Bird Flu, also known as Avian Influenza or H5N1, is a viral infection that was found in large amounts of wild birds and poultry in Africa, Asia, and Europe. H5N1 is in fact a subtype of the Influenza-A virus, which causes the flu in birds. It is called “Bird Flu” because the virus has found a way to adapt to birds. These birds went on to rapidly spread it to humans and now it has been shown that dogs are also able to contract the illness. The illness has moved on to canines in Asia and Europe; however, in a very small amount of cases at this point.
Besides dogs, there have been cases of other domestic animals contracting Bird Flu, which include birds (domestic house-birds), cats, pigs, and ferrets.
In the last decade Avian Influenza has really stepped into the spotlight. Since then it has become quite well known and got a lot of attention due to the fact that it can be lethal to humans. Statistics show over 300 humans have died from it, and millions of birds. Although it passes very easily from bird to bird, humans contracting it is much more rare, with the incidence of dogs and other domestic pets contracting it being even more rare.
In order for a dog to contract the illness, it needs to have been in direct contact with infected poultry or wild birds. This contact means the dog eats an infected dead bird, or even just chews on it.
It has been shown that a virus-binding spot located in the respiratory system of dogs may make them more likely to contract flu strains. Interestingly enough, birds share this same virus-binding spot.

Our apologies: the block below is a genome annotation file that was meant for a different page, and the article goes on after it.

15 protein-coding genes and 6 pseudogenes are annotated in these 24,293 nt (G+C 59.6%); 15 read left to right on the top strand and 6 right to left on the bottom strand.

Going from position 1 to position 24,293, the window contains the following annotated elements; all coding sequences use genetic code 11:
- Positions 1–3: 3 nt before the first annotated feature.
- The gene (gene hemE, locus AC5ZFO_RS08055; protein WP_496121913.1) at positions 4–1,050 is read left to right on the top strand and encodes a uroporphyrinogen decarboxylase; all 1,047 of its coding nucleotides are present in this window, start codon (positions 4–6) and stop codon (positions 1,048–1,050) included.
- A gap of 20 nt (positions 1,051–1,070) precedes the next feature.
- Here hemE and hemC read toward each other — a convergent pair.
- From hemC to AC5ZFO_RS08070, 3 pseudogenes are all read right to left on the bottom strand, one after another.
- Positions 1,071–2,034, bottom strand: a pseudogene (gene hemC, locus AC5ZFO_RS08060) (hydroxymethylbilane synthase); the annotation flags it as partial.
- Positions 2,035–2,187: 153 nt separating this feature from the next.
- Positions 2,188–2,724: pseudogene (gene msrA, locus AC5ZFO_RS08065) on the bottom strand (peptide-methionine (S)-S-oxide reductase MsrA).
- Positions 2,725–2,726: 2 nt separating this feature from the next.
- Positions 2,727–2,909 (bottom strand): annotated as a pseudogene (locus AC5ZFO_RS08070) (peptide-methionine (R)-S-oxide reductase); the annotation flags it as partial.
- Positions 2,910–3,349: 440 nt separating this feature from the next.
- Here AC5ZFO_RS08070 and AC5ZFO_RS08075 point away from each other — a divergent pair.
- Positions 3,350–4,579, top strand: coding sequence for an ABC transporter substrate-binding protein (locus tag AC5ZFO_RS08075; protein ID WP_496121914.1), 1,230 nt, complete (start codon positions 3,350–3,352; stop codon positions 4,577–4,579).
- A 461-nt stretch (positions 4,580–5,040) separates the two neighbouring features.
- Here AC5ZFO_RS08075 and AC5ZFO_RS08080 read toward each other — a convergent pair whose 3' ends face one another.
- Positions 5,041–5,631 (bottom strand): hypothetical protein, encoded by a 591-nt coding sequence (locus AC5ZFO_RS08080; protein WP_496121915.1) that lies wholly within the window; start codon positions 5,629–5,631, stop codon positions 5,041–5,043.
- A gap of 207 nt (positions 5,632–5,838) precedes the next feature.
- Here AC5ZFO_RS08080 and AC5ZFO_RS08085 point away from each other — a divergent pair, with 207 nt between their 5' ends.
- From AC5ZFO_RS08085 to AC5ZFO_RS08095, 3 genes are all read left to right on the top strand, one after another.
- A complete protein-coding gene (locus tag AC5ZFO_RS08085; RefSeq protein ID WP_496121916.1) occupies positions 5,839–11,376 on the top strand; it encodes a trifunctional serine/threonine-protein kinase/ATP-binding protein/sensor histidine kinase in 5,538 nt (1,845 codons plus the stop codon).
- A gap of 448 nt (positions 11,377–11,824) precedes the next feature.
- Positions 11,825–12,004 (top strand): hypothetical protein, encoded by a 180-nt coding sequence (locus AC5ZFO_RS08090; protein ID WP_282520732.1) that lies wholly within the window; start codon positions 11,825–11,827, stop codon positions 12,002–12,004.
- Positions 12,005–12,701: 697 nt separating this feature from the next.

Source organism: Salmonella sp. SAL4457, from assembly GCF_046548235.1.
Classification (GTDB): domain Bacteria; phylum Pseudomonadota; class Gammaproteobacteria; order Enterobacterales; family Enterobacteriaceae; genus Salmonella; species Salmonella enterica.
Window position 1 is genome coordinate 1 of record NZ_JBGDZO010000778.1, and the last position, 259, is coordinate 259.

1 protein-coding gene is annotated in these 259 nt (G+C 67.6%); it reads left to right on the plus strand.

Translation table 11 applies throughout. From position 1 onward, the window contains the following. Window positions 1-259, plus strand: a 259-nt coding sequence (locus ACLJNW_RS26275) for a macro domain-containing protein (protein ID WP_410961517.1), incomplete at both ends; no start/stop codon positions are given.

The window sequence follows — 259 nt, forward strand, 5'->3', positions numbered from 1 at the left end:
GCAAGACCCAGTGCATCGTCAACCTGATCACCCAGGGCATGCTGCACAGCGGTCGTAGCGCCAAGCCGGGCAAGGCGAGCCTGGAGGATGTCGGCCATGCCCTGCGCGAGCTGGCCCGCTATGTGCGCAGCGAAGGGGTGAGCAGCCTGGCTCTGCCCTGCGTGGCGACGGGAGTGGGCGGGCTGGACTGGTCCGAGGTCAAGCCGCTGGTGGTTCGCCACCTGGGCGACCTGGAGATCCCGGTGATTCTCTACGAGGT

Prevention methods depend on where you live and if your country is affected by Bird Flu. Those living in countries that have cases of dogs contracting bird flu will need to take quick measures to
ensure the dog stays healthy.
The most common way dogs contract the illness is through direct contact with birds that died of Bird Flu. Right away an easy thing for an owner to do is to cut out hunting with the dog. This eliminates the possibility of the dog finding a dead bird that is/was infected with H5N1.
It is important to note that not all dogs infected with Bird Flu will show outward symptoms, which makes it hard to detect. As well, the symptoms could be due to a number of other illnesses, so Bird Flu isn’t always the first suspicion. The one thing to note is that generally in cases of Bird Flu the symptoms will move from mild to severe extremely quickly. Some of the symptoms the dog may exhibit include:
- runny nose with a large amount of clear mucus, which causes sniffing, sneezing and snorting;
- breathing problems and wheezing during inhalation;
- fever of 104 or higher; and
- symptoms that worsen very quickly.
Bird flu spreads quickly and can kill a dog quite fast. If symptoms go from mild to severe relatively fast, the dog should be taken to the veterinarian. Dogs have died in as short as four days once contracting the illness.
Dogs at Risk
Dogs are only at risk of contracting Bird Flu if they are exposed to it through an infected bird. At this point there haven’t been any reported cases of it found in the United States or many other countries. There are many other strains of influenza that don’t affect dogs at all, because they are immune to them. Some believe there is a chance dogs may even have a natural immunity to Bird Flu as well, but it is not known for sure.
Testing and Diagnosis
For a dog that is believed to have Bird Flu, a diagnosis will be done through a blood antibody test. The veterinarian will also need to gather additional information for a conclusive answer. Samples will be taken from the lungs, nose, and throat. These tests results will all be analysed to form the diagnosis.
Treatment and Prognosis
Because H5N1 is not well-understood in dogs, there isn’t a certain treatment that is used or prescribed. If a dog has H5N1 the goal is to keep it stable through such methods as supplements, hydration, and keeping the dog warm. Unfortunately unlike humans, there is no vaccine for dogs to prevent them from contracting the illness.
Due to the fact that many dogs don’t show symptoms it’s possible the dog may have it without it ever being detected. Prognosis is then hard to determine as it’s not even an absolute which animals may be carrying the virus, therefore treatment may never be administered.